Well last Saturday was a great day. Not just because of numbers, which were 14, but also because of the atmosphere. Everyone who came said it was special. Now I know that everyone says this on such occasions, but this day was definitely something special.
We began by welcoming everyone. Two people had come from London, a young PhD student in music and a 29 year old girl from Rome, currently living in London. It caused laughter when we discovered that so many of the rest came from Manchester. It was good to welcome our enclosed Carmelite nuns from Liverpool and Preston Carmels respectively. Sr. Mary of the Incarnation, Prioress of Liverpool Carmel, spoke about life in an enclosed convent. This was interesting. She was honest and direct. She spoke about coping with loneliness when she first began, but how she had come to appreciate solitude and silence; something you have to experience, it isn’t something you learn from reading. It was obviously really austere when she firsts began, but since the Second Vatican Council, in the 1960’s, life has got easier. However, the young novice said it was still demanding.
The day began with a talk on discernment, an important subject when you are looking at vocation. Fr Jim Noonan, came specially from Ireland. His talk was magisterial. It must have been helpful to anyone who is seriously thinking of vocation to religious life. He spoke about the importance of patience; God’s time isn’t our time. Also, of self-knowledge; how important it is to know yourself; to know what motivates you. He also spoke about the importance of what others say, especially people who know you well. Then how do you feel yourself; are you happy, at peace, excited. God doesn’t twist peoples’ arms, or make them enter religious life against their will.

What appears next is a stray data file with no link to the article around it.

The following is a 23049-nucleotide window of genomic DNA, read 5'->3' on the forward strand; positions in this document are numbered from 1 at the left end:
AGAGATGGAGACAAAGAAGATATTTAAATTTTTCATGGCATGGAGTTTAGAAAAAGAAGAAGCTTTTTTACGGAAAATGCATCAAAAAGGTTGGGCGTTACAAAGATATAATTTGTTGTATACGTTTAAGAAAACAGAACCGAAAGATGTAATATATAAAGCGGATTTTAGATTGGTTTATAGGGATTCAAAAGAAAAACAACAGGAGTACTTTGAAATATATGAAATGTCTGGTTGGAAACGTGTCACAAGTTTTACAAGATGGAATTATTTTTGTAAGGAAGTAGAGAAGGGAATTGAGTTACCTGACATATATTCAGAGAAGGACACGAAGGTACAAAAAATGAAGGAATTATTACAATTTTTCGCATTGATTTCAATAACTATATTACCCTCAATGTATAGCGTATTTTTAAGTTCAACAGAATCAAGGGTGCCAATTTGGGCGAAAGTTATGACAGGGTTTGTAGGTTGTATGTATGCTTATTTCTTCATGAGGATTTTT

For me the best talk of the day was by our Brother Noel, who also came specially from Ireland. He spoke about his own vocation. He was a successful banker in London; earning lots of money. However, it wasn’t enough, he felt a certain emptiness. Try as he might he couldn’t find what he was looking for. He tried the Cistercians but in the end they didn’t seem right. Then one day he met a nun, dressed in a white habit, who told him that he might have a calling to Carmel. And it was true.
Whatever the outcome of the day it was, as I said before, a special experience. Everyone who came would have benefitted. I felt that we should do another sometime. The only problem is the expense. It costs a lot of money to advertise. But it’s money well spent. Just thought I’d share these thoughts and reflections with you.